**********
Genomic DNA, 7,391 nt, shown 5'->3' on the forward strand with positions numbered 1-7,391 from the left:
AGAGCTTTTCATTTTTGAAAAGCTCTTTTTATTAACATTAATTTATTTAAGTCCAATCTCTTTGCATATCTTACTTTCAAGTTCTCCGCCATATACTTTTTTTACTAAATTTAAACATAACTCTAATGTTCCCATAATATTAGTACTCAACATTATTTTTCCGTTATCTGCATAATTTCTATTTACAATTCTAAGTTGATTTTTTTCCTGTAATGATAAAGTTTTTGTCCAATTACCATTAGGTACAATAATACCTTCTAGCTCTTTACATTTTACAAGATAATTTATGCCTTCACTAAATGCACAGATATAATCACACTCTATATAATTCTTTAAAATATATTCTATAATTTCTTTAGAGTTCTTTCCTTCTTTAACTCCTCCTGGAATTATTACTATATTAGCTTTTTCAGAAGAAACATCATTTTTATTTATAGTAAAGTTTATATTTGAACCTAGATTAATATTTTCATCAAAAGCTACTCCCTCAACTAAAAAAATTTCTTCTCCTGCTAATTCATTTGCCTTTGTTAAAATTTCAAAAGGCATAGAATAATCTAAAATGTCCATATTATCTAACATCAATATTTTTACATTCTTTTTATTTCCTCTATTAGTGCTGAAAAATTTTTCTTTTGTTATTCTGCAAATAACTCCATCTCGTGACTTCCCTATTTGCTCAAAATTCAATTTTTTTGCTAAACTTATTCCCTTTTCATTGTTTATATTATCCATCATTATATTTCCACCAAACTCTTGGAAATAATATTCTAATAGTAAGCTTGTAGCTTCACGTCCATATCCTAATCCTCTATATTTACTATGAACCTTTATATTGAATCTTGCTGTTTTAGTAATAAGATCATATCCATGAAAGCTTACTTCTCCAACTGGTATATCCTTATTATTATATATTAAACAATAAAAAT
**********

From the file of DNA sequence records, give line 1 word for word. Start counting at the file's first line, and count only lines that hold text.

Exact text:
Genomic DNA, 7,391 nt, shown 5'->3' on the forward strand with positions numbered 1-7,391 from the left: